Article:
ATLANTA — As if the litany of U.S. economic woes wasn’t bad enough, retailers in parts of the Southeast are dealing with gas shortages worsened by panic buying after Hurricane Ike restricted oil refinery production on the Gulf Coast.
Major metropolitan areas, including Atlanta, Nashville and Knoxville, Tenn., are enduring closed gas stations, long lines for fuel and rising prices.
Herman Heinle, president, Gus Mayer, a better specialty store in Birmingham, Ala., and Nashville, said the situation was especially critical in Nashville, where his “store definitely suffered…because of slow traffic.”
Marigail Mathis, owner of a namesake specialty store in Florence, Ala., estimated one-third of pumps in her area were empty, but was more concerned about market trips than sales.
“I have to make a buying trip to AmericasMart [in Atlanta] in October, and I’ve called several people there today, worried that I might get stuck there without gas,” she said. “I heard everything from ‘Media reports are overblown,’ to a sales rep who had grave concerns.”
AmericasMart said in a statement, “We are two weeks away from market [Oct. 11-14] and are confident that Atlanta will have its full gas supply back.”
As many as 50 to 80 percent of gas stations in the Atlanta region were caught in the squeeze, said Tex Pitfield, president and chief executive officer of Saraguay, a gasoline supplier. A gallon of regular was selling for as much as $4.59 in Atlanta, $4.28 in Charlotte, N.C., and $4.15 in Birmingham, compared with a national average of $3.64.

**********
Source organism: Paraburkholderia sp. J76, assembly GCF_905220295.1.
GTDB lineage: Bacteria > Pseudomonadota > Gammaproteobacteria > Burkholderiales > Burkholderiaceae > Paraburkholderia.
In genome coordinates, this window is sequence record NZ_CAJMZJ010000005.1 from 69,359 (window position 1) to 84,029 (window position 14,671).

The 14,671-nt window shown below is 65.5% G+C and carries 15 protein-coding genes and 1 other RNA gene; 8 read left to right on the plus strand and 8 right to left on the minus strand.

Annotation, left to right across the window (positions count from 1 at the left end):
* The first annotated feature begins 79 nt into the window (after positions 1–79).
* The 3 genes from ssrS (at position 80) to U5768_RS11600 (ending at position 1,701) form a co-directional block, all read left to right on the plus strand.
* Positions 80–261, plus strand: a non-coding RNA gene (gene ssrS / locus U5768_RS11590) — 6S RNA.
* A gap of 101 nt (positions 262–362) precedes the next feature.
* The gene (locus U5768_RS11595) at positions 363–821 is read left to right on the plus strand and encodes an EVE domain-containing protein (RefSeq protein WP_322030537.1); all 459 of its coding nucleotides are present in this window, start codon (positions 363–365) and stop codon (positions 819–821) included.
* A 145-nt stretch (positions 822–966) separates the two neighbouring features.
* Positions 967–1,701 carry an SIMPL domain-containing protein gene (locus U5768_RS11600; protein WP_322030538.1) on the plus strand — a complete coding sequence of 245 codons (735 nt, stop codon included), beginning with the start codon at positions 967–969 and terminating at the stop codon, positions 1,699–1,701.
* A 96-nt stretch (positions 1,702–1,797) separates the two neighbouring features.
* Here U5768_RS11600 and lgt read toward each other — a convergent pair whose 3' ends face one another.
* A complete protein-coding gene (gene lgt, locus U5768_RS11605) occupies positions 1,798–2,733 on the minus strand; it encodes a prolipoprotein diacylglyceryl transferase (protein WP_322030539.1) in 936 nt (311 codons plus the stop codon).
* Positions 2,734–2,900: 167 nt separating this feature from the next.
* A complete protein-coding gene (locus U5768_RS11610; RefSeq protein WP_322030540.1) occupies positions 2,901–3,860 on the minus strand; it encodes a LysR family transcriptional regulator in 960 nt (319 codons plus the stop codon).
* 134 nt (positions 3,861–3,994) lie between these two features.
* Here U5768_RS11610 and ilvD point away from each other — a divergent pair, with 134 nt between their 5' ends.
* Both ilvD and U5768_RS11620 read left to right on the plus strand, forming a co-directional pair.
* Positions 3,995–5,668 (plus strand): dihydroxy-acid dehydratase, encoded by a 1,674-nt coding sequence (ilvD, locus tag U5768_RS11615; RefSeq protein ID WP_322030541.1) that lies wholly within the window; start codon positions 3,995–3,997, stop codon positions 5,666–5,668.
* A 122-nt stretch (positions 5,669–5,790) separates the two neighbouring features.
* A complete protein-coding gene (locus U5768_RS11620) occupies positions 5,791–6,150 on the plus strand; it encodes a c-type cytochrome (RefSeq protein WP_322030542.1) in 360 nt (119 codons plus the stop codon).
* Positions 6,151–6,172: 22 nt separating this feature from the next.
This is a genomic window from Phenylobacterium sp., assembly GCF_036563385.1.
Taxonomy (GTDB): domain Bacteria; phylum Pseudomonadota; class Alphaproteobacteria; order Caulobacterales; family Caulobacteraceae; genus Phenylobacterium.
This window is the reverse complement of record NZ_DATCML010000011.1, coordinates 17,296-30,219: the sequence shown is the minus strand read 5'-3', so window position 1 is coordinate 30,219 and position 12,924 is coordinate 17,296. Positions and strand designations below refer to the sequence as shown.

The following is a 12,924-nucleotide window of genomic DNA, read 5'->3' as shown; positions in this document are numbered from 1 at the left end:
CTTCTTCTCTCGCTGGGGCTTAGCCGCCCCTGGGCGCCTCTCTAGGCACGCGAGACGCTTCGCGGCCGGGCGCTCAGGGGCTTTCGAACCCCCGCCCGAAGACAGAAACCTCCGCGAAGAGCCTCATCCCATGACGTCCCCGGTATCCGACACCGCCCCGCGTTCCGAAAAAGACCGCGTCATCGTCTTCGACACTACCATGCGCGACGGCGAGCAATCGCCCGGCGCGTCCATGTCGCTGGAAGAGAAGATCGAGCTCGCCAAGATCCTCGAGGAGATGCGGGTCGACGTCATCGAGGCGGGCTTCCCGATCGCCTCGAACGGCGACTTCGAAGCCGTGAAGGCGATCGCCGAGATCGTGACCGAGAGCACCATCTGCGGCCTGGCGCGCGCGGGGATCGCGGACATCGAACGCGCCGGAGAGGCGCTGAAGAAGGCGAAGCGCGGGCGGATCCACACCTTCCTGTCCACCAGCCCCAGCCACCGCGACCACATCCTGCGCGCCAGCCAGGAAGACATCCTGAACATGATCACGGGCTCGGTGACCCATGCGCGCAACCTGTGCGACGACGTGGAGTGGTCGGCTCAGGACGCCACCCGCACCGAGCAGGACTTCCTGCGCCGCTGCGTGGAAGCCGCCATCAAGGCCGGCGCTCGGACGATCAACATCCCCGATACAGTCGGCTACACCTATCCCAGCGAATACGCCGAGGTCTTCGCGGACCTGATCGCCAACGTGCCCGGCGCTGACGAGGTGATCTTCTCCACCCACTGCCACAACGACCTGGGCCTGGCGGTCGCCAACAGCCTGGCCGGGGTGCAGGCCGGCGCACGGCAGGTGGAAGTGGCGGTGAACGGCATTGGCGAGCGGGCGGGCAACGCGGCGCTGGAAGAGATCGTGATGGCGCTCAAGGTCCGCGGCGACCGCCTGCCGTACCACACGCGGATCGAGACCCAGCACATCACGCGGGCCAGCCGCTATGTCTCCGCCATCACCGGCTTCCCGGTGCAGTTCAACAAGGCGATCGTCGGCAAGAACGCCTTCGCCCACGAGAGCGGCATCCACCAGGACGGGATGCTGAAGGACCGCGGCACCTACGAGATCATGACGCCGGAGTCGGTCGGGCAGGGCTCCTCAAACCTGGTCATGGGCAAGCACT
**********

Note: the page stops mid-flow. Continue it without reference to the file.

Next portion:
The U.S. Department of Energy said last week that five Gulf Coast oil refineries with a total production capacity of 1.2 million barrels a day had been shut since Hurricane Ike idled a total of 14 refineries two weeks ago. The Gulf accounts for about 20 percent of the nation’s petroleum refining capacity.
“Demand keeps going up, and supplies keep going down,” said Pitfield, who attributed much of the problem to panic buying. ”We’re actually past the point of panic and now we’re in meltdown.”
Although many retailers said customer volume was holding firm, John Heavener, president of the Georgia Retail Association, with 1,300 store locations, predicted that sales at department and specialty stores could suffer steep drops.
“They may be able to make it up by holiday, but it’s an already bad retail scene nationally, and online retailers have eaten away at holiday sales each year,” he said.
In Atlanta, Melissa Murdock, owner of Sandpiper, a better specialty store, said special events had kept traffic up, despite grumblings about gas and the economy from consumers.
“We were so cautious about this fall in general that we increased our events, including trunk shows, from one every two months to one every three weeks, she said. “On less inventory, we’re working harder, and we may manage a sales increase this year. We’re buying only the best of the best.”